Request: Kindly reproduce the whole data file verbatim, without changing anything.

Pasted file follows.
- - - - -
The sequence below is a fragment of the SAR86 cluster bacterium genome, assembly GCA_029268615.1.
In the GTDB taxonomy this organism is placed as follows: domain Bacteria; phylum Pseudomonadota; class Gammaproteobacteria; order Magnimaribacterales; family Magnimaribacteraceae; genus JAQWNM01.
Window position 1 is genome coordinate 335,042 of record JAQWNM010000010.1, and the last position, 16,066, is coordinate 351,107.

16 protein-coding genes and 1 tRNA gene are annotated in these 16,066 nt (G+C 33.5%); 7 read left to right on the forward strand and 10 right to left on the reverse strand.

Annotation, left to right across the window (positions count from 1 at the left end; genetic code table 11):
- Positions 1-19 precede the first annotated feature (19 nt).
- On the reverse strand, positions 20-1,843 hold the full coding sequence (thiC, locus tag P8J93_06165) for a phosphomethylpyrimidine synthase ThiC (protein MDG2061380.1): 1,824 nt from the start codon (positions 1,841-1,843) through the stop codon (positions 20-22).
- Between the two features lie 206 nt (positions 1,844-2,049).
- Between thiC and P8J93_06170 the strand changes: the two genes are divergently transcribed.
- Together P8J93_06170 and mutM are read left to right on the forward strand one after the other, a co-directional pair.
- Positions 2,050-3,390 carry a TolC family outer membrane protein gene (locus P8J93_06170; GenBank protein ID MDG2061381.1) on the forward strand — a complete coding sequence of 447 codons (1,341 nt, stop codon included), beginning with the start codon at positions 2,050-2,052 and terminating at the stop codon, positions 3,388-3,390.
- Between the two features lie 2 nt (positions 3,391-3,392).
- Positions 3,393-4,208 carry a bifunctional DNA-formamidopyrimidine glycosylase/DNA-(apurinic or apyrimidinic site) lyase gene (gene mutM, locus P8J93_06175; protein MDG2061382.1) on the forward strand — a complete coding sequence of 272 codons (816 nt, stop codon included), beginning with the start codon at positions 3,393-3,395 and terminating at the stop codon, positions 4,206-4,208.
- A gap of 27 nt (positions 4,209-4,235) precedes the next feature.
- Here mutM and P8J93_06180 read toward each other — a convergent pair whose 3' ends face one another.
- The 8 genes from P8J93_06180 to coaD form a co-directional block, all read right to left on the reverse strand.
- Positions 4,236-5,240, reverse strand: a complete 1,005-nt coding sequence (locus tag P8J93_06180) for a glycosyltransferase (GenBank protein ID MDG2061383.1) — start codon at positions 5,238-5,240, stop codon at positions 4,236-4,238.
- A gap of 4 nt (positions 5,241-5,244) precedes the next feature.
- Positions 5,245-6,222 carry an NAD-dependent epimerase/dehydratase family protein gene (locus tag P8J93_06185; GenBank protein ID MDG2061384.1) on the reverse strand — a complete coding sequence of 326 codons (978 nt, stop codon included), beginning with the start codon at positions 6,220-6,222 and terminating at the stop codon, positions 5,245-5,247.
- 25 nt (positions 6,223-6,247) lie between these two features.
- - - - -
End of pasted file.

The sequence below is a fragment of the SAR86 cluster bacterium genome, assembly GCA_029268615.1.
In the GTDB taxonomy this organism is placed as follows: domain Bacteria; phylum Pseudomonadota; class Gammaproteobacteria; order Magnimaribacterales; family Magnimaribacteraceae; genus JAQWNM01.
Window position 1 is genome coordinate 335,042 of record JAQWNM010000010.1, and the last position, 16,066, is coordinate 351,107.

16 protein-coding genes and 1 tRNA gene are annotated in these 16,066 nt (G+C 33.5%); 7 read left to right on the forward strand and 10 right to left on the reverse strand.

Annotation, left to right across the window (positions count from 1 at the left end; genetic code table 11):
- Positions 1-19 precede the first annotated feature (19 nt).
- On the reverse strand, positions 20-1,843 hold the full coding sequence (thiC, locus tag P8J93_06165) for a phosphomethylpyrimidine synthase ThiC (protein MDG2061380.1): 1,824 nt from the start codon (positions 1,841-1,843) through the stop codon (positions 20-22).
- Between the two features lie 206 nt (positions 1,844-2,049).
- Between thiC and P8J93_06170 the strand changes: the two genes are divergently transcribed.
- Together P8J93_06170 and mutM are read left to right on the forward strand one after the other, a co-directional pair.
- Positions 2,050-3,390 carry a TolC family outer membrane protein gene (locus P8J93_06170; GenBank protein ID MDG2061381.1) on the forward strand — a complete coding sequence of 447 codons (1,341 nt, stop codon included), beginning with the start codon at positions 2,050-2,052 and terminating at the stop codon, positions 3,388-3,390.
- Between the two features lie 2 nt (positions 3,391-3,392).
- Positions 3,393-4,208 carry a bifunctional DNA-formamidopyrimidine glycosylase/DNA-(apurinic or apyrimidinic site) lyase gene (gene mutM, locus P8J93_06175; protein MDG2061382.1) on the forward strand — a complete coding sequence of 272 codons (816 nt, stop codon included), beginning with the start codon at positions 3,393-3,395 and terminating at the stop codon, positions 4,206-4,208.
- A gap of 27 nt (positions 4,209-4,235) precedes the next feature.
- Here mutM and P8J93_06180 read toward each other — a convergent pair whose 3' ends face one another.
- The 8 genes from P8J93_06180 to coaD form a co-directional block, all read right to left on the reverse strand.
- Positions 4,236-5,240, reverse strand: a complete 1,005-nt coding sequence (locus tag P8J93_06180) for a glycosyltransferase (GenBank protein ID MDG2061383.1) — start codon at positions 5,238-5,240, stop codon at positions 4,236-4,238.
- A gap of 4 nt (positions 5,241-5,244) precedes the next feature.
- Positions 5,245-6,222 carry an NAD-dependent epimerase/dehydratase family protein gene (locus tag P8J93_06185; GenBank protein ID MDG2061384.1) on the reverse strand — a complete coding sequence of 326 codons (978 nt, stop codon included), beginning with the start codon at positions 6,220-6,222 and terminating at the stop codon, positions 5,245-5,247.
- 25 nt (positions 6,223-6,247) lie between these two features.